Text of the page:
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13-17 May 2019
Daejeon, Republic of Korea
Europe/Vienna timezone
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Design for the Distributed Data Locator Service for Multi-site Data Repositories

15 May 2019, 09:40
20m
Daejeon, Republic of Korea

Daejeon, Republic of Korea

Board: O/5-3
Oral (Plenary Session) Database Techniques for Information Storage and Retrieval Plenary Oral

Speaker

Hideya Nakanishi (National Institute for Fusion Science)

Description

In modern fusion experiments, the remote data access has already come into wide use in both domestic and international research collaborations. SNET mutual data exchanging platform in Japan interconnects four fusion experimental sites, LHD, QUEST, GAMMA10, and TST-2, over 1 000 km distance and enables the remote collaborators access each site’s data seamlessly as if they were in local site. Also, ITER plans to replicate the full dataset to the REC, over 10 000 km distance, which will equip massive computer resources to analyze the ITER physics data off-site. The outcome results would possibly be shared with international collaborators of other sites. In such multi-site data repository environments, the data location informing service will be essential to find the nearest repository from which users can retrieve the data most efficiently. Considering the latency time becomes more than 100 milli-seconds for inter-continental network transactions, it is more preferable to distribute not only the data repositories but also the locator servers to multiple sites in the world. Since the data locations will be served by a relational database (RDB), such as PostgreSQL, real-time data synchronization between multiple locator RDBs will be necessary to provide a consistent service over the world.
PostgreSQL 9.0 and higher has a mechanism to replicate the database from a single master to multiple slaves, which is called as “streaming replication.” Since PostgreSQL 9.4, it has been equipped with the multi-master bi-directional replication (BDR) capability. To register the analyzed outcome results at each site, BDR of data indexes will be necessary for the worldwide distributed data indexing services.
From the viewpoint of the data consuming clients, the most important thing is to find out the best data locator and repository site with which the clients can communicate at the highest speed through the network. There are some methods to find the neighbor place on network; typically, the DNS top domain shows the country region but have some exceptions like “iter.org.” GeoIP is another network service to know where the site IP address exists geographically, however, it is also reported that the precision is not necessarily so high. It must be also noted that geographical distance does not corresponds to the network neighborhood.
Therefore, this study proposed to use the ICMP echo reply (ping) or TCP SYN+ACK response (tcpping) to measure the network distance to each data replication site and then decide which site the client can reach with the minimum latency. The latency measurement should be once made before requesting the data, and the values can be stored for some while in each client. The combination uses of the BDR of locator RDBs and the site pre-selection by latency measurement have been tentatively implemented and verified. The test proved that the client can automatically choose the nearest data site, and the newly inserted record was replicated to the other locators within a definite delay. We can conclude that this method is effective for the multi-site data environments, such as SNET in Japan and also ITER with the REC.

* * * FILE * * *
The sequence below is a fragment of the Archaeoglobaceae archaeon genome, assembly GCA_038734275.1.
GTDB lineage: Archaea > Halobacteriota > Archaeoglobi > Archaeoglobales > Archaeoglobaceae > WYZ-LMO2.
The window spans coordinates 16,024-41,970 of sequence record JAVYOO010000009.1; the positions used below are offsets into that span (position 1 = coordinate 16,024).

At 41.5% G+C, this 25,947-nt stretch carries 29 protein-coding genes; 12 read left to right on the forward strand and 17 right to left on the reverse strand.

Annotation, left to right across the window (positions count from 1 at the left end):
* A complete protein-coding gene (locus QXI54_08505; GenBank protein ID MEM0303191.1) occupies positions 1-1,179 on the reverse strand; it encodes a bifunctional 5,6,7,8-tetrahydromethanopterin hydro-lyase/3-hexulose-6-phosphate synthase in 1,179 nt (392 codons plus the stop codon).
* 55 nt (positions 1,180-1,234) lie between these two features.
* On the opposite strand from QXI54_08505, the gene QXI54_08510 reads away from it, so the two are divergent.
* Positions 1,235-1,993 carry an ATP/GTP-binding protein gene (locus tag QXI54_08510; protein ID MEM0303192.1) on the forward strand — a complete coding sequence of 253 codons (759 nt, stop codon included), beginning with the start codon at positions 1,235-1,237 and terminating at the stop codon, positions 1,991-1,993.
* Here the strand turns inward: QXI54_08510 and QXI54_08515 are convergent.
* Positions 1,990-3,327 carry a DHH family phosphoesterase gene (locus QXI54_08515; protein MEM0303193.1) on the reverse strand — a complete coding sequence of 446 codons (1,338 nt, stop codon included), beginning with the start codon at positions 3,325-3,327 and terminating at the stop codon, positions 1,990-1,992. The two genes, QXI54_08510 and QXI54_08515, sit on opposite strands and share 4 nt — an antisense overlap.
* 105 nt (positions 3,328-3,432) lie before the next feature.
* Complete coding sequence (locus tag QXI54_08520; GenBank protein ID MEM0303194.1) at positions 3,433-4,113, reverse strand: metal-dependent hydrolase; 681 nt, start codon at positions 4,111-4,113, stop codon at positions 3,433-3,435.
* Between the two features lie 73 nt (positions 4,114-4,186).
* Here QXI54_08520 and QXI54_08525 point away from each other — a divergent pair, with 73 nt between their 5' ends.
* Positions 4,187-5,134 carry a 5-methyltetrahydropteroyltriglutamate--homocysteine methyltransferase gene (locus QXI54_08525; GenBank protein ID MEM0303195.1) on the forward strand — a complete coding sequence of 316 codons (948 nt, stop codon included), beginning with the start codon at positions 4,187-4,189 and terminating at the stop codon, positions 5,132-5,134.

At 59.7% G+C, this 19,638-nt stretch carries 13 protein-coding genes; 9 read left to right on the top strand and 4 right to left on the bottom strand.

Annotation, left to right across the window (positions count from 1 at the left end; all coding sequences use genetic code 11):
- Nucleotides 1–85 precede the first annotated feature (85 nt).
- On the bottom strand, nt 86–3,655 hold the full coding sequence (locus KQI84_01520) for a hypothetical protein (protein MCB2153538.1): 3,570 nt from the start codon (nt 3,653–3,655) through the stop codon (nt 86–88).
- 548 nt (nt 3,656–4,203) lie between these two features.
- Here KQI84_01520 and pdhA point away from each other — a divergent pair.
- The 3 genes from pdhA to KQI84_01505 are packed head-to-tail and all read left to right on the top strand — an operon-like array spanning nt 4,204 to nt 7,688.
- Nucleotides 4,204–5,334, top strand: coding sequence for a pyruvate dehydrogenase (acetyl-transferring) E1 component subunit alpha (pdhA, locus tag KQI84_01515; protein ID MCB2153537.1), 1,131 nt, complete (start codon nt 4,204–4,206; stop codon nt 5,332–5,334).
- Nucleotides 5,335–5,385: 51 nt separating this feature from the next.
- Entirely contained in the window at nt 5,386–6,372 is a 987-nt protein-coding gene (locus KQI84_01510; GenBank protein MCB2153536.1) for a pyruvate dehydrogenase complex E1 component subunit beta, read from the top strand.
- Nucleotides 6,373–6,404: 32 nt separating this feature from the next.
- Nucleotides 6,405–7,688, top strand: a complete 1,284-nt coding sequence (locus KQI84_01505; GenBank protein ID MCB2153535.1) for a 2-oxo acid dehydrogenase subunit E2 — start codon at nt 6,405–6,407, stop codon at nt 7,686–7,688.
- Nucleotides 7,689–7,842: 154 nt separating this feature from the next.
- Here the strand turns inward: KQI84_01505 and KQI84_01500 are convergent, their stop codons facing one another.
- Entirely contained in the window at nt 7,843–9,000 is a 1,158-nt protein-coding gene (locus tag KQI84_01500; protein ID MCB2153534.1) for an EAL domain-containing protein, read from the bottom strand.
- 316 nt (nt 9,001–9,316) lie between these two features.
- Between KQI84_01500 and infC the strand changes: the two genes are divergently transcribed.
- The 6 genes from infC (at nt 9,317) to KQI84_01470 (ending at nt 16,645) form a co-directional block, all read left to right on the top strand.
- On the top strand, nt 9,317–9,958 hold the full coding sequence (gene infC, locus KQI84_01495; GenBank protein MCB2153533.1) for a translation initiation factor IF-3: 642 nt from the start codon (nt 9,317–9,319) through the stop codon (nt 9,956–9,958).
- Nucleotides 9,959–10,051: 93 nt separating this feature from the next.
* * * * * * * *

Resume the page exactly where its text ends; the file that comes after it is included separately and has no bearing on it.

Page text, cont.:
Primary author

Hideya Nakanishi (National Institute for Fusion Science)

Co-authors

Dr Kenjiro Yamanaka (National Institute for Informatics) Shinsuke Tokunaga (National Institutes for Quantum and Radiological Science and Technology (QST)) Takahisa Ozeki (National Institute for Quantum and Radiological Science and Technology (QST) ) Yasutomo Ishii (National Institute for Quantum and Radiological Science and Technology (QST)) Hideo Ohtsu (National Institutes for Quantum and Radiological Science and Technology (QST)) Yoshihiko Sugie (National Institutes for Quantum and Radiological Science and Technology (QST)) Noriyoshi Nakajima (National Institute for Fusion Science) Masahiko Emoto (National Institute for Fusion Science) Dr Takashi Yamamoto (National Institute for Fusion Science) Mr Masaki Ohsuna (National Institute for Fusion Science) Mr Tatsuki Ito (National Institute for Fusion Science) Mr Setsuo Imazu (National Institute for Fusion Science) Ms Miki Nonomura (National Institute for Fusion Science) Mr Mitsuhiro Yokota (National Institute for Fusion Science) Mr Hideki Ogawa (National Institute for Fusion Science) Mr Hiroya Maeno (National Institute for Fusion Science) Ms Miwa Aoyagi (National Institute for Fusion Science) Mr Masanobu Yoshida (National Institute for Fusion Science) Mr Tomoyuki Inoue (National Institute for Fusion Science) Mr Osamu Nakamura (National Institute for Fusion Science) Dr Shunji Abe (National Institute for Informatics) Prof. Shigeo Urushidani (National Institute for Informatics)

Presentation Materials